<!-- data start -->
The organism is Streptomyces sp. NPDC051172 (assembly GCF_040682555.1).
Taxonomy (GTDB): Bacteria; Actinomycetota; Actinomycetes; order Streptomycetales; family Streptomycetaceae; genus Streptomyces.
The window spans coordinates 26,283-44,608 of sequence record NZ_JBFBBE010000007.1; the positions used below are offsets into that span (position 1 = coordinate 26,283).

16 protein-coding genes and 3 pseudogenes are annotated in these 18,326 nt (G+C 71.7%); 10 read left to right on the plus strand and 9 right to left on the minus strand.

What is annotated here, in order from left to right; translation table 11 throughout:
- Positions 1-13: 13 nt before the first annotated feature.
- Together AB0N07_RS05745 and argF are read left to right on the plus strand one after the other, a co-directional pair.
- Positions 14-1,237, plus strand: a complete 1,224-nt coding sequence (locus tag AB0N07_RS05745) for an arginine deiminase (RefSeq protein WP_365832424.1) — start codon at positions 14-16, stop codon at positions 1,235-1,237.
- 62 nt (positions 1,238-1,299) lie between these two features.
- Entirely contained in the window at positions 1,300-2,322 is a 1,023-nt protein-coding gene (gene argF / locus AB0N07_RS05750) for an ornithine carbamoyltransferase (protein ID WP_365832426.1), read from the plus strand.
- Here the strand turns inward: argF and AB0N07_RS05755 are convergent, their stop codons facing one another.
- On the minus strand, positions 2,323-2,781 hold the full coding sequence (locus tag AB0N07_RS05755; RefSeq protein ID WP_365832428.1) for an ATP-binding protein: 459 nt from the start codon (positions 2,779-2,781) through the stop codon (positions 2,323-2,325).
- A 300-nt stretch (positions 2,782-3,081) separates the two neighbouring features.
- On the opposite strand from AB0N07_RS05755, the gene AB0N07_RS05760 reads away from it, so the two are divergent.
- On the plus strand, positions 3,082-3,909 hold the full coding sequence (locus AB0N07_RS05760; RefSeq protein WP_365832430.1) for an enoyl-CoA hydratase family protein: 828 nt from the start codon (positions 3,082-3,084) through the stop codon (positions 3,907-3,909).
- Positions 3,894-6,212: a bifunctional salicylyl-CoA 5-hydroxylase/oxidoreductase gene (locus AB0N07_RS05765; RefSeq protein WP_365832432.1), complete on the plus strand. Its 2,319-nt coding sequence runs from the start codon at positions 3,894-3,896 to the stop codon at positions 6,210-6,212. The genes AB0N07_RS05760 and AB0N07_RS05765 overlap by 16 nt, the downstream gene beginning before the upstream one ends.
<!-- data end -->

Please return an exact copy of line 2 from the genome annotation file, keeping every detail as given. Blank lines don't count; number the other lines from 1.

Taxonomy (GTDB): Bacteria; Actinomycetota; Actinomycetes; order Streptomycetales; family Streptomycetaceae; genus Streptomyces.